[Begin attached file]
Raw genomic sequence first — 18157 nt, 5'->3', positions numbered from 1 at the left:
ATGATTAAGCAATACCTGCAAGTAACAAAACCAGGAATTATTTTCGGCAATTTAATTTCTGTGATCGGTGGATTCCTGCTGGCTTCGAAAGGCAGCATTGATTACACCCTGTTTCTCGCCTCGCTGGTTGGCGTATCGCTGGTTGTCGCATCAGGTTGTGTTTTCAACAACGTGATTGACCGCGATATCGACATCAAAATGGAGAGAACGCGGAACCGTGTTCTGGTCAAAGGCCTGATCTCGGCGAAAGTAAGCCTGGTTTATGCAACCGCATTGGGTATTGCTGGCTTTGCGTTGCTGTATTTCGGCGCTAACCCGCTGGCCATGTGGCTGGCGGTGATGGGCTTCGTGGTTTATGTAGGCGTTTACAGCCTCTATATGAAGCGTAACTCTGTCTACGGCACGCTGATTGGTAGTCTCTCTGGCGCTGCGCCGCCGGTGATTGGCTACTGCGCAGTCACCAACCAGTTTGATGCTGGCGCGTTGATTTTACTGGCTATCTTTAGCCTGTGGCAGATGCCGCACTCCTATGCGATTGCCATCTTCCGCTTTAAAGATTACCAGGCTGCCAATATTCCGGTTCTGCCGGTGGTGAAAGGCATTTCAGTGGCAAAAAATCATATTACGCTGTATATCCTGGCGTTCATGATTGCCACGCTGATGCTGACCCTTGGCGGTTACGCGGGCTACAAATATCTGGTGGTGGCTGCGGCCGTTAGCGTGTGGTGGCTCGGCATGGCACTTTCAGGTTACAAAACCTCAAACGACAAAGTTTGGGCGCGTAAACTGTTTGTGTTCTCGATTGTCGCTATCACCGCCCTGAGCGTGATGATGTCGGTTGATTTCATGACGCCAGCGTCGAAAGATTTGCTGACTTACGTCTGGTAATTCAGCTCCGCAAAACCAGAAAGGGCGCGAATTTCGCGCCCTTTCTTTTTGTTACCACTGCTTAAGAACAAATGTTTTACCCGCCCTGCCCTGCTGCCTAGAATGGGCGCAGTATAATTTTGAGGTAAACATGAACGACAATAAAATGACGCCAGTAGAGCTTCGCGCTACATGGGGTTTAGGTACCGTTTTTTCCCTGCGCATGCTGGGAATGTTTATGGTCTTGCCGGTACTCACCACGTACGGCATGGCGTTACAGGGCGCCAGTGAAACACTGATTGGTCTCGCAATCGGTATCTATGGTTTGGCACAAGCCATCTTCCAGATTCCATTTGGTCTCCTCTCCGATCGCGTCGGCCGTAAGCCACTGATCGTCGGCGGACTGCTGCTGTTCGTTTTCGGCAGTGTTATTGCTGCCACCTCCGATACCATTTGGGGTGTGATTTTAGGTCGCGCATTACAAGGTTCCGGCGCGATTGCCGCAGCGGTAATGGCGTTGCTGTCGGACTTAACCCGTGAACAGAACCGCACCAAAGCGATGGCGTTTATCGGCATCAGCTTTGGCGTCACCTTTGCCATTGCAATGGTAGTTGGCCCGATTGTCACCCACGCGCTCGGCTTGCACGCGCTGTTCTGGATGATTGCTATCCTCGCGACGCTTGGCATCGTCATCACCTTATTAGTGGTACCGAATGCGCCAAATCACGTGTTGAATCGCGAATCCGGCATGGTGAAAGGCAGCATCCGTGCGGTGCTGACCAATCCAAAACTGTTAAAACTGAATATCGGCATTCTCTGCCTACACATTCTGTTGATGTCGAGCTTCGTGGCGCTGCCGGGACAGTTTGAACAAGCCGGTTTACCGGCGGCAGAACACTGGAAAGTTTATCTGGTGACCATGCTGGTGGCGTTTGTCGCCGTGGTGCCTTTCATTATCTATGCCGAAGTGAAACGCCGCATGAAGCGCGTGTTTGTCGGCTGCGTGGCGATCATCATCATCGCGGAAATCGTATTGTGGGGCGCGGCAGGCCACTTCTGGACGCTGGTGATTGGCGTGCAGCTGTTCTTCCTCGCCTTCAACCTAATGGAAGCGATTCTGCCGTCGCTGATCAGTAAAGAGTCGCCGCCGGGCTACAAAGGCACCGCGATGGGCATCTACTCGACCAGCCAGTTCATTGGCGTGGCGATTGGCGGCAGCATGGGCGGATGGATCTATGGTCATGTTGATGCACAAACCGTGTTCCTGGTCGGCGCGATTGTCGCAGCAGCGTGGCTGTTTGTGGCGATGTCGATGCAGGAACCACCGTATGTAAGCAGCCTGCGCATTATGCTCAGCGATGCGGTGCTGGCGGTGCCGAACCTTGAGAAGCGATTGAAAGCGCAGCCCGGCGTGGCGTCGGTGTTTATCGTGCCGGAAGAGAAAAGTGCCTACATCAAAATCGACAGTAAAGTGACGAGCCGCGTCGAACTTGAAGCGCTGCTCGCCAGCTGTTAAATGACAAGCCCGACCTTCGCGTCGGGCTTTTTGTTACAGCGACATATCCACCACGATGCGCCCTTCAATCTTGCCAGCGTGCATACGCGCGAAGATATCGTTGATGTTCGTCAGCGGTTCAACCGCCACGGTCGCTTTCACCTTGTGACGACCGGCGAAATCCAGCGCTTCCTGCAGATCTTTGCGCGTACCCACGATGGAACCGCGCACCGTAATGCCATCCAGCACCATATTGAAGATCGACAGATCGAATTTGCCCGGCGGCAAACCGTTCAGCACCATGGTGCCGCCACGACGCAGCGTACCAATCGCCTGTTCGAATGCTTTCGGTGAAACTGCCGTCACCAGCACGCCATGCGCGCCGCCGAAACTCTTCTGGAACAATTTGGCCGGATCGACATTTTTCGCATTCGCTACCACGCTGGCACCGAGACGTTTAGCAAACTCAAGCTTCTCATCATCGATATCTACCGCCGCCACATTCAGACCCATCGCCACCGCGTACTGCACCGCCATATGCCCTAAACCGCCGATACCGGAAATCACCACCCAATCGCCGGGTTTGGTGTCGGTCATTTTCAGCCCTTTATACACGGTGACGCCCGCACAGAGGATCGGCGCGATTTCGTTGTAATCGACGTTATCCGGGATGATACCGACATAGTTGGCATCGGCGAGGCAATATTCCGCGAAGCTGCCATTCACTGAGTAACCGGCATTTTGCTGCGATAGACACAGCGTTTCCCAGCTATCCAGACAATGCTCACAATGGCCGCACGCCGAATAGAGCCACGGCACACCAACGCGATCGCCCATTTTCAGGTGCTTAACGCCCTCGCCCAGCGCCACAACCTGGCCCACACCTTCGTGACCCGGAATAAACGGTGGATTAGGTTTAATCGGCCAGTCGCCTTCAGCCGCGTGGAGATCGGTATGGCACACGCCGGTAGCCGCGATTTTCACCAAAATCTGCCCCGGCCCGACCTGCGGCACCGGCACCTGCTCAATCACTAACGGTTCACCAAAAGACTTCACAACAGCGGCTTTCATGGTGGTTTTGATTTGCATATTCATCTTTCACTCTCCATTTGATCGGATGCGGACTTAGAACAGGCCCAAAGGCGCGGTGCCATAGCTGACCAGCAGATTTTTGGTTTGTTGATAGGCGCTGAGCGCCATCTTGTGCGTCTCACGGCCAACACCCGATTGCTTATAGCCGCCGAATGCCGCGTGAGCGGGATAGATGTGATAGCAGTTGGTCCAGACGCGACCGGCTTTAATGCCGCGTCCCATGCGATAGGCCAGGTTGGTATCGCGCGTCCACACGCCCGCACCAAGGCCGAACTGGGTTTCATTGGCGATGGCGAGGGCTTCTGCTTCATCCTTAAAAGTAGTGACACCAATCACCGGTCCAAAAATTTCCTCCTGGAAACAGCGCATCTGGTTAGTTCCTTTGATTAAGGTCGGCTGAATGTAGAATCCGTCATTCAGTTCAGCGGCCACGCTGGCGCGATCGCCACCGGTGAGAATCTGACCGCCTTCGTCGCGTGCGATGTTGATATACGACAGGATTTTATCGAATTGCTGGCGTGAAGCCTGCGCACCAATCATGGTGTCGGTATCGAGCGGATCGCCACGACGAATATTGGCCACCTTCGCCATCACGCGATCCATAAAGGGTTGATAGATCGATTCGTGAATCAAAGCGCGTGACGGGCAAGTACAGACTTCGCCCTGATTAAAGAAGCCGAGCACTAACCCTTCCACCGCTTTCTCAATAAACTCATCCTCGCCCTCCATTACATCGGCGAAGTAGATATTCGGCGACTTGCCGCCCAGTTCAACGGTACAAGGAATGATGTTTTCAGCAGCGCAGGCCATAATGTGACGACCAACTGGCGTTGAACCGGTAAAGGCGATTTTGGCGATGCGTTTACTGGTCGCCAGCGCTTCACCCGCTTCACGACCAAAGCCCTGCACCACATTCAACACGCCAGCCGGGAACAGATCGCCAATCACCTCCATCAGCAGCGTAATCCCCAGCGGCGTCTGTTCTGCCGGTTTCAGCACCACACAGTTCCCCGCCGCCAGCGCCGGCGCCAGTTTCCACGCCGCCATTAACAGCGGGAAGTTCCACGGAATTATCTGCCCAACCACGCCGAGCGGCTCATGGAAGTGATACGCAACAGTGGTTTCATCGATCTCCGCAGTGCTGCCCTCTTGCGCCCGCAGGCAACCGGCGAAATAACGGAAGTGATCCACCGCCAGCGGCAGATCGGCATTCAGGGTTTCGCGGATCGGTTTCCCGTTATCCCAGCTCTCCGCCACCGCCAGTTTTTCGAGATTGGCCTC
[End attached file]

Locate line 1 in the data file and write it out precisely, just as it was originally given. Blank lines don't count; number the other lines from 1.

Raw genomic sequence first — 18157 nt, 5'->3', positions numbered from 1 at the left: